[8]           One video story did not satisfy Ms Gubenschek, she then proceeded to publish a series of more videos escalating her accusations that Mr Ayotte had sexually abused and/or harassed women. She added “#metoojames” referring to the Me Too movement against sexual harassment and assault.[7] In subsequent videos published on her Instagram account she states “This is a real talk”,[8] “#breakthesilence”,[9] “let’s put him away”.

[9]           In her Instagram video she also alleges that Mr Ayotte “pays athletes to compete and to take titles away from her each show”, adding that she has “never competed for money and that whoever tries to overthrow her and her titles by accepting bribes and money from Ayotte then they have another thing coming”.[10]

[10]        Ms Gubenschek had not yet finished with Mr Ayotte. She continued to publish several other videos stating “29 girls have come out saying that they have been victimized by Ayotte”[…]”in an attempt to give credence to her assertions, “[…]"everybody has a choice in life and she can decide to respect herself and say you know what, let me pay for my own things and be free from this f—king asshole.”

[11]        The Defendants made a concerted effort to ensure the maximum exposure and damage possible to Mr Ayotte’s reputation and career. Ms Gubenschek urged her followers to view Ms Chiaramonte’s Instagram account and, in turn, Ms Chiaramonte urged her followers to check Ms Gubenschek’s Instagram account.[11] Together they have approximately 65,000 followers on their Instagram accounts.

[12]        On September 19, 2018, a formal notice was forwarded to the Defendants demanding that they remove all videos posted on their respective Instagram accounts together with any comments relating to said videos and to refrain from publishing any further videos and or comments with respect to Mr Ayotte.[12]

[13]        Notwithstanding said notice, Ms Chiaramonte continued to publish videos on September 20, 2018, stating, “[…],if you did nothing wrong, then why are so many people coming forward with so much proof like I don’t understand why would people lie about this s—t.”[13]

[14]        The videos and comments were ultimately removed by the defendant but had been exposed to their followers for 72 hours. There is no evidence as to the number of persons who downloaded the videos and forwarded some to others.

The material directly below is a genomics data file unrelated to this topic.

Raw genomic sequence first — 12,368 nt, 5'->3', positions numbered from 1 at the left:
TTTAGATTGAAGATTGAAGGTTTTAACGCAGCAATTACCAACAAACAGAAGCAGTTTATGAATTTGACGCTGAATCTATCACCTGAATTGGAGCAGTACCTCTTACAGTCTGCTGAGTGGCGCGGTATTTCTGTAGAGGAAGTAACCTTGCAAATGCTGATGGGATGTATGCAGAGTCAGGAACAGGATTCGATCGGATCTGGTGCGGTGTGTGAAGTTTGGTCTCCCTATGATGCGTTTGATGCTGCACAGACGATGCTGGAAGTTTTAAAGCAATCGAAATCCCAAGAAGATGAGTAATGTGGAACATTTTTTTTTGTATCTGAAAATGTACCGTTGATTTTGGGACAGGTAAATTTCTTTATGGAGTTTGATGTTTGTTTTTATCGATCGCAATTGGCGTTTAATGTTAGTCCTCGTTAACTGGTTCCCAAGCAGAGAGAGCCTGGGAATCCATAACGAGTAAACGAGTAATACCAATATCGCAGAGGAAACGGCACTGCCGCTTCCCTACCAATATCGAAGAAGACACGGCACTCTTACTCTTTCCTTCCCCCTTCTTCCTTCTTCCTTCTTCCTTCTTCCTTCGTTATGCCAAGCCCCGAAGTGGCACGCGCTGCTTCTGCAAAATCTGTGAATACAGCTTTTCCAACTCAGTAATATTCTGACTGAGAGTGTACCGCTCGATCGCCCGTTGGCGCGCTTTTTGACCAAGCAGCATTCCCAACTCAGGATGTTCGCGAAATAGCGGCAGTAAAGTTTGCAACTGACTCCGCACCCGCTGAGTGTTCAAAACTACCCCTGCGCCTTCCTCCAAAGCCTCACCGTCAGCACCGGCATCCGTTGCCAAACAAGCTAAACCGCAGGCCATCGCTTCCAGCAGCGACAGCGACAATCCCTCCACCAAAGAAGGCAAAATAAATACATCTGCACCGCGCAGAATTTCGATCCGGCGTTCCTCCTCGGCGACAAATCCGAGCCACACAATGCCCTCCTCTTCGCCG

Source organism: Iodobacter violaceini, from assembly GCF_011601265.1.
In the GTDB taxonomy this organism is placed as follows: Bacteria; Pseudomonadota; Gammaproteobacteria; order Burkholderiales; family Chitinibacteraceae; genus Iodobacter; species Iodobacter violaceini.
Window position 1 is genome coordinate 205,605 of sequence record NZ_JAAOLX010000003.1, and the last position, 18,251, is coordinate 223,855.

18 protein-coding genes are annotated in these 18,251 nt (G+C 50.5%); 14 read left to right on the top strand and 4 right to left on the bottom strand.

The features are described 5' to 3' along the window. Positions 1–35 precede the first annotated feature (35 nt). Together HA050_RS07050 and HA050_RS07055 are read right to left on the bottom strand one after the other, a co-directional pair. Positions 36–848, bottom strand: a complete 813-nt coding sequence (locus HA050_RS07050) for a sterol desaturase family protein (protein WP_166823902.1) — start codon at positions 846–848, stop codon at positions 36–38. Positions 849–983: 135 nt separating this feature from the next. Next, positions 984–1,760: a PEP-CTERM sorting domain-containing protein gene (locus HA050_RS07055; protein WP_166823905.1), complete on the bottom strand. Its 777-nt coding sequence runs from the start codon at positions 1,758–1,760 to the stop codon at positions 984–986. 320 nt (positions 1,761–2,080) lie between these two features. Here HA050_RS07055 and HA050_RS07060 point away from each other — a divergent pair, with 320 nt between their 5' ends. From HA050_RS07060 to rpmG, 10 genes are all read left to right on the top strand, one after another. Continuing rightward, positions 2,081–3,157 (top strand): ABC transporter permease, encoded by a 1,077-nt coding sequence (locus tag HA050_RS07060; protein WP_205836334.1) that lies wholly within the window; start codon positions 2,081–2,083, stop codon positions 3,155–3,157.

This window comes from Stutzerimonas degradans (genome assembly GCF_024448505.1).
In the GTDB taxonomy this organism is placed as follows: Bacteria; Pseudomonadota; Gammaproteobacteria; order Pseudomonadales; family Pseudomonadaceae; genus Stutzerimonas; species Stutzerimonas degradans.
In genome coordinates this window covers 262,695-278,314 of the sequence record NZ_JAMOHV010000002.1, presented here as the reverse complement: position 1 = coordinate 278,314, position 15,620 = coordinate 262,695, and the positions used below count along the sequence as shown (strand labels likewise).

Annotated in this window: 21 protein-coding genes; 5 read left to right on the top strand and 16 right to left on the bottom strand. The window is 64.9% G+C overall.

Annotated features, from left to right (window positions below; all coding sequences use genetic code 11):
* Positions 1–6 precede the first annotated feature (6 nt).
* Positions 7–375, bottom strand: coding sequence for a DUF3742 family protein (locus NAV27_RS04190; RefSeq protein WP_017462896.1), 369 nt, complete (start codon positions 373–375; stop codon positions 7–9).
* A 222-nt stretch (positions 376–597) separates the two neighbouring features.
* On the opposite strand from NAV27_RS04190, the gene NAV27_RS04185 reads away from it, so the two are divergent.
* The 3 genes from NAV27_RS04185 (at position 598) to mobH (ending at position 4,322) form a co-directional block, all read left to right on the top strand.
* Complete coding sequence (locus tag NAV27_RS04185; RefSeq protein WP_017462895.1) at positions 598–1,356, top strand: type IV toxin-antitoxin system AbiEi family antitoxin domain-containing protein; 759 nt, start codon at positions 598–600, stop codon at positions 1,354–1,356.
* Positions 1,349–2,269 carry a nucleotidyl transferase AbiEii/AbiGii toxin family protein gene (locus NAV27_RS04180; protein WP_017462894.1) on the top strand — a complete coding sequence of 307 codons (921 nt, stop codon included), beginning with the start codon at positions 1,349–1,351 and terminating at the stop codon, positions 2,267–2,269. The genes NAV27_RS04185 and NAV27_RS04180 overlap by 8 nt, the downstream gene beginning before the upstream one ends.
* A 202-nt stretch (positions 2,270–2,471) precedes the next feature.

[15]        On October 4, 2018, Mr Ayotte filed his motion in defamation and in violation of his rights to privacy on her dignity and protection of reputation.

1.            ISSUES IN DISPUTE

[16]        Are the videos and comments published by Ms Gubenschek on her Instagram account concerning Mr Ayotte defamatory so as to adversely affect his reputation? If so, what is the appropriate quantum of damages including pecuniary loss and moral and punitive damages?

2.            discussion and ANALYSIS

[17]        An action in defamation is governed by the article 1457 of the Civil Code of Québec.   It is based upon proof of fault, injury and a causal connection proven on the balance of probabilities.

[18]        The Court concludes that Mr Ayotte has established all three elements in support of his claim.

[19]        According to the Supreme Court defamation “consists in the communication of the spoken or written remarks that cause someone to lose in estimation or consideration, or that prompt unfavourable or unpleasant feelings towards him or her. The Court adds:[14]

33                              To demonstrate the first element of civil liability, the existence of injury, the plaintiff must convince the judge that the impugned remarks were defamatory.  The concept of defamation has been defined in several ways over the years.  Generally speaking, it is held that defamation [TRANSLATION] “consists in the communication of spoken or written remarks that cause someone to lose in estimation or consideration, or that prompt unfavourable or unpleasant feelings toward him or her”.

34                              Whether remarks are defamatory is determined by applying an objective standard (Hervieux-Payette v. Société Saint-Jean-Baptiste de Montreal1997 CanLII 8276 (QC CS)[1998] R.J.Q. 131 (Sup. Ct.), at p. 143reversed on other grounds by Société Saint-Jean-Baptiste de Montreal v. Hervieux-Payette, 2002 CanLII 8266 (QC CA)[2002] R.J.Q. 1669 (C.A.)).  In other words, we must ask whether an ordinary person would believe that the remarks made, when viewed as a whole, brought discredit on the reputation of another person.

[20]        The nature of the fault in defamation claims can be qualified as malicious or simply negligent. Beaudoin and Deslauriers distinguishes the nature of fault as follows: